The process of adaptation sometimes involves a change of medium. In this case however, it is only a change of genre—from the epic form to the poem. There is also a change in the frame of narration. Its thrust is more modern and suited to modern audiences. An adaptation like its source is always set in a context which includes a certain time, place, society and culture. The writer, therefore, adds elements to bring contemporary resonance to a work in the process of adaptation. This includes the incorporation of a modern idiom and colloquial language—phrases like “mantra mutter” and “vedic event managers”—that a modern audience would identify with. While this is incongruous to the set-up of the story, it brings an element of humour to the narration which adds to the irreverent tone—
(Vyasa’s) self indulgent epic...
I mean 24000 verse, Lord have mercy!
What it badly needs/
is a good editor (Kolatkar 2010: 192)
Not only does this help the reader make connections with contemporary issues better, it also adds to the subversive intent of the poem through the humorous use of colloquialisms.
Changes are required when the adaptation transcends two different cultures. In the case of Sarpa Satra, the world of the original epic and the world that Kolatkar is attempting to reach out to are so temporally disparate that they might as well be two different cultures. Not only is a change in language required to bridge this, but also a shift in political thrust. Hutcheon pertinently notes that “adapters of travelling stories exert power over what they adapt” (2006: 150). Most adaptations employ a new take on racial and gender issues. Kolatkar too does this in adopting the perspective of the subaltern in Sarpa Satra, with a woman as the narrator of the main story, and a woman from a marginalised group at that, voicing the concerns of other marginalised groups of society.
Hutcheon’s use of the term “travelling story” immediately brings stories from the Indian epic to mind. These are stories which have travelled over centuries, generations, social divides and even communal barriers to become part of the social and cultural fabric. They are “accepted classic(s) with some universal truth at (their) core... (which) manage to transcend the time and place of creation” (2006: 154). In being adapted the story is transformed, the focus is changed and this leads to a shift in interpretation. Hutcheon evokes Darwinism to imply that stories too change with their cultural environment—stories evolve through adaptations.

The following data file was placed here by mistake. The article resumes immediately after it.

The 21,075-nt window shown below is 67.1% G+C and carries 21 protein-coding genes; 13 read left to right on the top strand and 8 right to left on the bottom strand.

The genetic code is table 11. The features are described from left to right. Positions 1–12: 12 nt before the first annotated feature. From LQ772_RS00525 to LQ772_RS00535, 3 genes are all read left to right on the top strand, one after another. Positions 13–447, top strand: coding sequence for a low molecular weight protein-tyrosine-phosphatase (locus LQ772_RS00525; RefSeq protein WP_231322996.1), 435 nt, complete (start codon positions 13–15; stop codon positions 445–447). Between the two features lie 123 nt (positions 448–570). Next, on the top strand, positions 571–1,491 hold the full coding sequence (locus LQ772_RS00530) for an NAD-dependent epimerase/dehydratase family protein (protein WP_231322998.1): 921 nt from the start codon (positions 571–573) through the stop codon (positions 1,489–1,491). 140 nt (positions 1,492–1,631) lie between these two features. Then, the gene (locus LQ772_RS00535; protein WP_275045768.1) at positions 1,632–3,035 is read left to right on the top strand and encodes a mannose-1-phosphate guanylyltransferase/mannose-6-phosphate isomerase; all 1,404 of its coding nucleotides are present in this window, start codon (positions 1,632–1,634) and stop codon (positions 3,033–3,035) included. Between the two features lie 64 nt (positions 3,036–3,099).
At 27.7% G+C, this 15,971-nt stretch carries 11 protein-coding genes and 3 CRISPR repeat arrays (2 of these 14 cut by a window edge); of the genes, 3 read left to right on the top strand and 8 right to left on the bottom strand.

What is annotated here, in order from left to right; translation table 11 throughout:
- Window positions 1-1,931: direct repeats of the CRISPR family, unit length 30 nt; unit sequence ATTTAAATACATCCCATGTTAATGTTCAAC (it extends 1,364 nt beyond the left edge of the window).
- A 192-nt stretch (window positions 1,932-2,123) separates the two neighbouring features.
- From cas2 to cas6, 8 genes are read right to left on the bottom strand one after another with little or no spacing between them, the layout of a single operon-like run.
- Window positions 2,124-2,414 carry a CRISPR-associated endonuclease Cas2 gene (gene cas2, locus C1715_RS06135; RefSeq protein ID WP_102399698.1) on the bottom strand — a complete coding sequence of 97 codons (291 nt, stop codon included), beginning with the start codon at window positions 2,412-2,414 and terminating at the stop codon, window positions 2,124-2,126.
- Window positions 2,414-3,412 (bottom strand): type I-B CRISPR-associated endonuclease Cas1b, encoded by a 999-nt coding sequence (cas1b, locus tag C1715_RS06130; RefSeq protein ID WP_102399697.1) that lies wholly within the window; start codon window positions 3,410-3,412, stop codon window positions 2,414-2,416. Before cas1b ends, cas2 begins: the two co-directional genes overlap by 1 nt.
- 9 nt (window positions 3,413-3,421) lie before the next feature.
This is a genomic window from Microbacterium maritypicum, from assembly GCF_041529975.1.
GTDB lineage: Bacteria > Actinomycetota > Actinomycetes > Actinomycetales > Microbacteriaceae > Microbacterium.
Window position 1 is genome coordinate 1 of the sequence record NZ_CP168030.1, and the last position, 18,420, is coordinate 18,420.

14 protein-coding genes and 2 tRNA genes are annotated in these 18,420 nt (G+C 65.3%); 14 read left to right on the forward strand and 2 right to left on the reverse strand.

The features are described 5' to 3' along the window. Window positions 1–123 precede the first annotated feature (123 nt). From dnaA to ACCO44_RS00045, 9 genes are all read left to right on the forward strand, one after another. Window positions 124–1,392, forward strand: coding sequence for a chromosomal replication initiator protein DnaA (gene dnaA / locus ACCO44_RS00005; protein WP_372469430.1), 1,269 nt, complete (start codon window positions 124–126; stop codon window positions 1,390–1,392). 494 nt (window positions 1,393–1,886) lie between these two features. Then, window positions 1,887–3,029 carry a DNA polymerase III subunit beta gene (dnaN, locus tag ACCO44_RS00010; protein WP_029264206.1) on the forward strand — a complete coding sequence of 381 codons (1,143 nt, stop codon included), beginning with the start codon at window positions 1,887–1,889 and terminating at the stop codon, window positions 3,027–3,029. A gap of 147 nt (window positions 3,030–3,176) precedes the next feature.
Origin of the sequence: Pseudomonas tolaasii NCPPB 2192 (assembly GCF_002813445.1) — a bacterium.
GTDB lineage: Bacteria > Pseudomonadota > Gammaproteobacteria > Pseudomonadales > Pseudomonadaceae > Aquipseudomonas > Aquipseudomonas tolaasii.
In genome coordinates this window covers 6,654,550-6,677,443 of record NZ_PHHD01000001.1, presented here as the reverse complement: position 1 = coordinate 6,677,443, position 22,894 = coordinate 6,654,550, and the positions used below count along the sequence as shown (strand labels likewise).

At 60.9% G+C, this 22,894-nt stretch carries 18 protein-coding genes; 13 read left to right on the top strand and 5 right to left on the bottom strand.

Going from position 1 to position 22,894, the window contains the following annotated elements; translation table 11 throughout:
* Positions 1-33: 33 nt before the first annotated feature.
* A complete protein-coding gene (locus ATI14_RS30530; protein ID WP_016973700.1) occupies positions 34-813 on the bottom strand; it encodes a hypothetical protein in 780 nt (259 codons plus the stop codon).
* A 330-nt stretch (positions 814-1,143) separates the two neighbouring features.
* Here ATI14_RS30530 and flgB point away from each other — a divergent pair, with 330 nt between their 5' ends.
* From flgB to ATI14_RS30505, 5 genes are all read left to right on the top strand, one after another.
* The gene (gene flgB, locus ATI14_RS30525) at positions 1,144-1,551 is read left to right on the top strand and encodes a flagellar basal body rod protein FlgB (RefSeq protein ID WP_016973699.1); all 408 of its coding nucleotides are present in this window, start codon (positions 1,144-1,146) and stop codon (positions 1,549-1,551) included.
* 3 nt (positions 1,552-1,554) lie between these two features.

However, the pleasure of adaptation lies in its retention of familiarity, along with its assertion of difference. After all these stores “affirm and reinforce basic assumptions” (2006: 176). It is because of this cultural resonance that these stories still find currency even after so many years of repetition. J Hillis Miller insists that “we need the ‘same’ stories over and over, then, as one of the most powerful, perhaps the most powerful, of ways to assert the basic ideology of our culture” (qtd. In Hutcheon 2006: 176). Adaptations also represent a desire to capture stories that may not speak to a new audience without a cultural repackaging, however are essential to preserving the cultural heritage of a people. The audience receives these adaptations as palimpsests which pack all the previously lost layers of meaning within them.
Kolatkar’s Sarpa Satra appears to be a successful work of literary adaptation, when examined through Hutcheon’s lens. It revivifies and reinterprets its source. It is politically motivated. Despite its deceptively simple form the poem manages to capture various layers of meaning within it. Kolatkar reinvents the myth of the snake sacrifice in the modern context in order to echo the chaos and disorder of the contemporary world. The dramatised flow or narration poignantly captures the duplicities of the modern world with its relentless use of irony, satire and parody. Sarpa Satra stands as a work of literature on its own, even as it is an adaptation of another source.
- Hutcheon, Linda.A Theory of Adaptation. New York: Routledge, 2006. Print.
- ---.“In Defence of Literary Adaptation as Cultural Production.” M/C Journal 10.2 (2007). 18 Oct. 2013. Web.<http://journal.media-culture.org.au/0705/01-hutcheon.php>.
- Kolat?akar, Arun. Sarpa Satra. Arun Kolatkar: Collected Poems in English. Ed. Arvind Krishna Mehrotra. Tarset: Bloodaxe, 2010. Print.
- Sanders, Julie.Adaptation and Appropriation. London: Routledge, 2006. Print.
1. Arun Kolatkar: Collected Poems in English. p. 192